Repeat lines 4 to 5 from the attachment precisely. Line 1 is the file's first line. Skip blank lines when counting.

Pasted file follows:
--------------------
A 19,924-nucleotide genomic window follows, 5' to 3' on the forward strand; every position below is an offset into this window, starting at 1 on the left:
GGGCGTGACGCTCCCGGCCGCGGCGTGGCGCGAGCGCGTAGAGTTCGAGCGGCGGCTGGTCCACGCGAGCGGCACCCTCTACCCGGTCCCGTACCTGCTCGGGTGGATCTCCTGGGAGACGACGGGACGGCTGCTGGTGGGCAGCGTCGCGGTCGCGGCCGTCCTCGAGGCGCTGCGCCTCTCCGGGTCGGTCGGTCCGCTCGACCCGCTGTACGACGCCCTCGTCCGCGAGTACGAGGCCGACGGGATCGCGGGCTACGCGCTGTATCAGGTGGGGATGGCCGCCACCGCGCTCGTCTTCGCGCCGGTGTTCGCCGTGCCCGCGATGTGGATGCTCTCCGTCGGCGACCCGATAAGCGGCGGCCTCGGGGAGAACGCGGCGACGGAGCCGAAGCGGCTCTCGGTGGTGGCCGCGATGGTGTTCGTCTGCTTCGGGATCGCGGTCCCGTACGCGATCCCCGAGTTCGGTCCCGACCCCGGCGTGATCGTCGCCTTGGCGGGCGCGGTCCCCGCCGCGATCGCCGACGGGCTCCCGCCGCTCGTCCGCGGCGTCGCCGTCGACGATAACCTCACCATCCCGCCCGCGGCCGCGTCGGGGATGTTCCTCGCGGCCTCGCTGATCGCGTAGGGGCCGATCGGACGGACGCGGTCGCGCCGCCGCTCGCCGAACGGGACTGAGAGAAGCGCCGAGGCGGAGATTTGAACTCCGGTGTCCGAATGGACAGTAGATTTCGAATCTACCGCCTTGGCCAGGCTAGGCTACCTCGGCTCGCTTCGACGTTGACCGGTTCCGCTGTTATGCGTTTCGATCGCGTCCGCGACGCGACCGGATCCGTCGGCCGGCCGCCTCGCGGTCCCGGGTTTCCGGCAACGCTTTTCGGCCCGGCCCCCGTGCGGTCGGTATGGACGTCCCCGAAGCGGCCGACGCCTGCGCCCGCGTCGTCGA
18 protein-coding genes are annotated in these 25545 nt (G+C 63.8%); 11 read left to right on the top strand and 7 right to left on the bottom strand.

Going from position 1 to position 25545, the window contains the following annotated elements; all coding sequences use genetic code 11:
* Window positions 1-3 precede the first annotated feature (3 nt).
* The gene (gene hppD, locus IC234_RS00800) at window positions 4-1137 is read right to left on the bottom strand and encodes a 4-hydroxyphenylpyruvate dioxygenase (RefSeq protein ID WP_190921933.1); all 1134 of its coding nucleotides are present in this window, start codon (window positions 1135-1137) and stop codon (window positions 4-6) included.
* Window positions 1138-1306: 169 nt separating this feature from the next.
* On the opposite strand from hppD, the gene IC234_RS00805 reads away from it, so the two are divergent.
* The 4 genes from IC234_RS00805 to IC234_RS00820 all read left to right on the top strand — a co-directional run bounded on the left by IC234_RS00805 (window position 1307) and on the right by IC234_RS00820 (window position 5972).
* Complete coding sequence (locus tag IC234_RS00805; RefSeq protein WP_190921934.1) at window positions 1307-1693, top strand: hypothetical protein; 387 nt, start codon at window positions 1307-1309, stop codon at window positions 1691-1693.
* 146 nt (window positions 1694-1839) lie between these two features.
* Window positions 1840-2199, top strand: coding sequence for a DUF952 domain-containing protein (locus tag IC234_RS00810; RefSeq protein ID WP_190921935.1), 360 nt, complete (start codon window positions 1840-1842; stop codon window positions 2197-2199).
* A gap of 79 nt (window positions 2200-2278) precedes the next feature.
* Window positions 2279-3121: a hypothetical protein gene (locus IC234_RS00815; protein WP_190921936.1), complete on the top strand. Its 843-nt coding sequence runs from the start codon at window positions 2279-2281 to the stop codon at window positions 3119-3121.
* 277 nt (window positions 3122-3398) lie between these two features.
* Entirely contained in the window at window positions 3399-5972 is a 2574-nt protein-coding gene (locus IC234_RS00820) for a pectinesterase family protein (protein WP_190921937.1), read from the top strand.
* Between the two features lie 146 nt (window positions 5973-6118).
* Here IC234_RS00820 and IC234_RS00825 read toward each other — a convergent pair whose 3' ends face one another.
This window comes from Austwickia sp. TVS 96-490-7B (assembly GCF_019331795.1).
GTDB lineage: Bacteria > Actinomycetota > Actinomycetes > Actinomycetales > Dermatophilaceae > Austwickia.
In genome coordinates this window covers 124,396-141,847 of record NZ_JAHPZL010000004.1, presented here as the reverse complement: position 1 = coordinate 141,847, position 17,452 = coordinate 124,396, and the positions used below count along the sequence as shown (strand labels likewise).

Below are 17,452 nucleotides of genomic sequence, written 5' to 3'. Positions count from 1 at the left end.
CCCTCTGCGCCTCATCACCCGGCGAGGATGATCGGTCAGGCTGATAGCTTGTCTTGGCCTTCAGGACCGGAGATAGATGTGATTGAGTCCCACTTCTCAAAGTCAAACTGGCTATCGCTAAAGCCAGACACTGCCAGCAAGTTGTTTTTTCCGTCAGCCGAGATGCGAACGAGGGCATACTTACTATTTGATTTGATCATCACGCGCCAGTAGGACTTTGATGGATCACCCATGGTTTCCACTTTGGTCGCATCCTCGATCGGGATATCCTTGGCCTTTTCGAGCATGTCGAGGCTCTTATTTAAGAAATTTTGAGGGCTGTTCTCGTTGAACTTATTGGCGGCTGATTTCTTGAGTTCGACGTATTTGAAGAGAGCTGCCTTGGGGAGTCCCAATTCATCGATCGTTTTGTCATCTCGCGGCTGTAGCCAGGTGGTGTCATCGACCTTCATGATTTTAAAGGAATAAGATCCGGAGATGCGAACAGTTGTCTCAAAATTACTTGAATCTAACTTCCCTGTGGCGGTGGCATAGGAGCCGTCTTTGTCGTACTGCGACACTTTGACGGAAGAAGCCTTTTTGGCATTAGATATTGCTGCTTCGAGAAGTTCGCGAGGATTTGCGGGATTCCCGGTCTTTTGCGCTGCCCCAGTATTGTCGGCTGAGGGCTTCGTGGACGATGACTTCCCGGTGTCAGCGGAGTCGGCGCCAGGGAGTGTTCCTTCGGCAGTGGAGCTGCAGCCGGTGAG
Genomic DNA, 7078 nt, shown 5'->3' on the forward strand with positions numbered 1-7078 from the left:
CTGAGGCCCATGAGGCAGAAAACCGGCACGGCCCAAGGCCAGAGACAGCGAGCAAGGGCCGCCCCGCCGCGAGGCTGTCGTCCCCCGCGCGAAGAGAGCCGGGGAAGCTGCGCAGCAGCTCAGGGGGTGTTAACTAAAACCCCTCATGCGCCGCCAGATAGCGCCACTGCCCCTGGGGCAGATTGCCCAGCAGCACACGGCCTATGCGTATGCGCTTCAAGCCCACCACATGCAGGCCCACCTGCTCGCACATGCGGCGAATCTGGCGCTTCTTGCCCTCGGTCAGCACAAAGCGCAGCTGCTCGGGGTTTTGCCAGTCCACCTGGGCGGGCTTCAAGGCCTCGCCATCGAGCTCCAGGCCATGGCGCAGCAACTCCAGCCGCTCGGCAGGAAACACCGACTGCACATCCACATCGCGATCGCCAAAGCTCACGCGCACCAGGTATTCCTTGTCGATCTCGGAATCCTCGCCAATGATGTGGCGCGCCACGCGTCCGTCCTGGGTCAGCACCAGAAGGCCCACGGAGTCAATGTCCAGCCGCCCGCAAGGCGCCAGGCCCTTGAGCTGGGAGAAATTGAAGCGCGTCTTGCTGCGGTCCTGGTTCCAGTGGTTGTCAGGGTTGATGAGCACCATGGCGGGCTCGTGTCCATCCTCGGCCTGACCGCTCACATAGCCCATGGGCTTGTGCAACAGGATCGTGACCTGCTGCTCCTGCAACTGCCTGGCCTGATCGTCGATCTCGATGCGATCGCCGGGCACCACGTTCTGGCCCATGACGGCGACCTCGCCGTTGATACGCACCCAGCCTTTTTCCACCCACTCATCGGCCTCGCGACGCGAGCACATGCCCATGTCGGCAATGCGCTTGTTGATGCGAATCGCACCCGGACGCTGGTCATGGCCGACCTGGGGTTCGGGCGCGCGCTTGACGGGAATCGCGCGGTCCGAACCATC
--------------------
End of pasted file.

Going from position 1 to position 25545, the window contains the following annotated elements; all coding sequences use genetic code 11:
* Window positions 1-3 precede the first annotated feature (3 nt).